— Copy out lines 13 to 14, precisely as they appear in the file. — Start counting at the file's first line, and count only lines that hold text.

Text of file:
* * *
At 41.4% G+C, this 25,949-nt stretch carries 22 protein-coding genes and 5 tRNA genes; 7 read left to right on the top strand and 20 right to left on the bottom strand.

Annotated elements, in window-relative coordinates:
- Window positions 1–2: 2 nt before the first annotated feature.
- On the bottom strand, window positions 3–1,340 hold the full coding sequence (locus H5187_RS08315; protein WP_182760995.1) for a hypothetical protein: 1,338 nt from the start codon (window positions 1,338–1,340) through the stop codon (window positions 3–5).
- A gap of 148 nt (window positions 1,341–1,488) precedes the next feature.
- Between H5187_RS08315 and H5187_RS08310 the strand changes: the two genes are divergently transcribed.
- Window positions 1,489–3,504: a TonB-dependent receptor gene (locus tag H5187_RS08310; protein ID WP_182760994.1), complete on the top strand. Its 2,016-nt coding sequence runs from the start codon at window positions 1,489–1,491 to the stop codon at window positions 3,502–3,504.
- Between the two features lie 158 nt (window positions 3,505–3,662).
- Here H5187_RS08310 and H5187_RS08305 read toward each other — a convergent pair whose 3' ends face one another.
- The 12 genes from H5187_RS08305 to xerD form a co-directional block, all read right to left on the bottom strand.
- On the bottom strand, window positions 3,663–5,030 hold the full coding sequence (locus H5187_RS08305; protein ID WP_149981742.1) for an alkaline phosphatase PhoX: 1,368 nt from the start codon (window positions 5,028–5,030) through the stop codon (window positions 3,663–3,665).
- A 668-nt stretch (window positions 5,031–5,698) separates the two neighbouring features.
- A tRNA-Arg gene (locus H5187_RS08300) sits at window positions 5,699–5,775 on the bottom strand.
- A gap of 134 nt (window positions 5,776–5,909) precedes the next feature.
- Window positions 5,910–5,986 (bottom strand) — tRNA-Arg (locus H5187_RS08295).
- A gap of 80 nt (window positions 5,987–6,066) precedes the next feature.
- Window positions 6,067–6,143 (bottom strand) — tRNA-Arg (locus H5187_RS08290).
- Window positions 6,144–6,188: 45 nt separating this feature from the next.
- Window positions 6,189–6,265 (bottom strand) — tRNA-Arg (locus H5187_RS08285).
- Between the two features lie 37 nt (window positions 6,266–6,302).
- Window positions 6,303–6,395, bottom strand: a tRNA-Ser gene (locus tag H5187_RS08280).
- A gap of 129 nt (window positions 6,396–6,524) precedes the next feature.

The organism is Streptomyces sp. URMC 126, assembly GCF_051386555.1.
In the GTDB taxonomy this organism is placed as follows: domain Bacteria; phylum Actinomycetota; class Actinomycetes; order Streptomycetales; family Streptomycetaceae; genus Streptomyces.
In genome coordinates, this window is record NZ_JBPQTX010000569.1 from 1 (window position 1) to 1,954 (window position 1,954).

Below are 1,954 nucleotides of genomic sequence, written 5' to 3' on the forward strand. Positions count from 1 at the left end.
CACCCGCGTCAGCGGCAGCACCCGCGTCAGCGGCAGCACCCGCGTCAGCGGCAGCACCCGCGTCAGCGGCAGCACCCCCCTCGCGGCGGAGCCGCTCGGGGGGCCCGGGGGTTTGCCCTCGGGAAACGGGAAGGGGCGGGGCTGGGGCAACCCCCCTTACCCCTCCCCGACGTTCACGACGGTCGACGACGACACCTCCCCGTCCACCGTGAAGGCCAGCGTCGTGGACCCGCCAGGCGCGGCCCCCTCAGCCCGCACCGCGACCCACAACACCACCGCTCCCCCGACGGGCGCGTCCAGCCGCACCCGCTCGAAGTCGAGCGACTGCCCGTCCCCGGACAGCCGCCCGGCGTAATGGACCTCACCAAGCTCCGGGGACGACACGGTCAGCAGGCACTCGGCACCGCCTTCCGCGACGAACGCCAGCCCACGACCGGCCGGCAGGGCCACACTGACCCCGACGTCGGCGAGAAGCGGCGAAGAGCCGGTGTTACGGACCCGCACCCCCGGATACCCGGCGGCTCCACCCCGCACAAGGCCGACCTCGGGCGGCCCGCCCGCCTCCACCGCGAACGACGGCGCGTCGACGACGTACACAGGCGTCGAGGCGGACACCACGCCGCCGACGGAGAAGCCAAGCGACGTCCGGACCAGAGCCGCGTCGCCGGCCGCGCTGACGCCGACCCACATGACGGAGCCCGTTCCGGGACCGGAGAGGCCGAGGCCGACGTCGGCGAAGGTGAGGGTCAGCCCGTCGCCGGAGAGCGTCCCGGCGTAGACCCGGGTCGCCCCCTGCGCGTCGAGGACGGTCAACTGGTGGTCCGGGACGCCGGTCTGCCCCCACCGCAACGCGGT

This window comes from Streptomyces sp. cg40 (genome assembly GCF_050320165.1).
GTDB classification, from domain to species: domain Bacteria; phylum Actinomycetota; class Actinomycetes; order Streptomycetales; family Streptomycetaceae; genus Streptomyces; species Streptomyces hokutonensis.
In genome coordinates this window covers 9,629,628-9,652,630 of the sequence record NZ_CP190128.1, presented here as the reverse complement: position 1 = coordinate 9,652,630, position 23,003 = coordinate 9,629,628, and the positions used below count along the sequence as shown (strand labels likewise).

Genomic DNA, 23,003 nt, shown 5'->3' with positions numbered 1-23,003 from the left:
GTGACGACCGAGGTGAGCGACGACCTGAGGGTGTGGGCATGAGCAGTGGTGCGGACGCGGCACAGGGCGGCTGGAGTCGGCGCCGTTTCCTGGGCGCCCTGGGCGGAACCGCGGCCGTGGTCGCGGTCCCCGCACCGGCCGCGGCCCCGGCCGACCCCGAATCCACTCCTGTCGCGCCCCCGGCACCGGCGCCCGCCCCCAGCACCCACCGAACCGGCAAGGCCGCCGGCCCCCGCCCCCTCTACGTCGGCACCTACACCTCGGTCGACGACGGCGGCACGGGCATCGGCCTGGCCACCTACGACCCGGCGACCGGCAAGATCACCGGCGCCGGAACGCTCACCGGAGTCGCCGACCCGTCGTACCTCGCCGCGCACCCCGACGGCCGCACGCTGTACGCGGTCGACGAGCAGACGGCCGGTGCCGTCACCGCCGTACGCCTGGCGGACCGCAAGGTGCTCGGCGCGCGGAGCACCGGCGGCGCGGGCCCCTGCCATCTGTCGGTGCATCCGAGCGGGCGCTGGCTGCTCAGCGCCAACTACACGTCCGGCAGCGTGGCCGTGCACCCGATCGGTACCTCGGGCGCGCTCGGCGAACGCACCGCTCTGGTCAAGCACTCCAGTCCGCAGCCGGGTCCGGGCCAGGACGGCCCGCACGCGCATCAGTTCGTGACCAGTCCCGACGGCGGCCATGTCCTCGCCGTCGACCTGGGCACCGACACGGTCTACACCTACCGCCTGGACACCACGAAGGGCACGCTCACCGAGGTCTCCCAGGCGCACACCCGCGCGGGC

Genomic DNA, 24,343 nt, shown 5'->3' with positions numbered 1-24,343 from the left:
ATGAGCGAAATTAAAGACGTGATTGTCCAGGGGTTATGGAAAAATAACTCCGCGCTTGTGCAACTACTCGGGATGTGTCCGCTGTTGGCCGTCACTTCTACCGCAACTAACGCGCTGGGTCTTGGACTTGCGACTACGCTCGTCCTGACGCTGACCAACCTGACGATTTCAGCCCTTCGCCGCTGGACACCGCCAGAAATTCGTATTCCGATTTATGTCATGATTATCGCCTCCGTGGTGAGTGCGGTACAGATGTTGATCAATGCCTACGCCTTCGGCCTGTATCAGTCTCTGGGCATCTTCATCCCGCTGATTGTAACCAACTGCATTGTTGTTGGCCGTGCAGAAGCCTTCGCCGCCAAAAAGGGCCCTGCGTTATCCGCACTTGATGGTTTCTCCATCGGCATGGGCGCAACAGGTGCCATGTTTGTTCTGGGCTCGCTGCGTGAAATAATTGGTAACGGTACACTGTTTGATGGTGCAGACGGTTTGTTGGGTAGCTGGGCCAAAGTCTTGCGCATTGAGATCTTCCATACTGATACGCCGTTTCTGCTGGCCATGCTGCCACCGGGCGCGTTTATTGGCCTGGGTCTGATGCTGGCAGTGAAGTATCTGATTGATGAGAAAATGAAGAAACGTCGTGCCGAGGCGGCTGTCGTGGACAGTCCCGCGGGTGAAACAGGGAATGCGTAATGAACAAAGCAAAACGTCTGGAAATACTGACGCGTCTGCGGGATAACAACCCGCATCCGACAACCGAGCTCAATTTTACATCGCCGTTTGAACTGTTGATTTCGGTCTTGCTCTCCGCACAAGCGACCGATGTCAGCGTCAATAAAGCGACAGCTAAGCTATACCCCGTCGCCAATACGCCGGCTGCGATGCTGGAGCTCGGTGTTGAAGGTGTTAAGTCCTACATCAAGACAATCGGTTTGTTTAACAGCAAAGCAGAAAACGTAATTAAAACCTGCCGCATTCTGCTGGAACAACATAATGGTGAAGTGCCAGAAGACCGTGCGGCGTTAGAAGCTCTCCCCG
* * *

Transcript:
- A tRNA-Arg gene (locus H5187_RS08300) sits at window positions 5,699–5,775 on the bottom strand.
- A gap of 134 nt (window positions 5,776–5,909) precedes the next feature.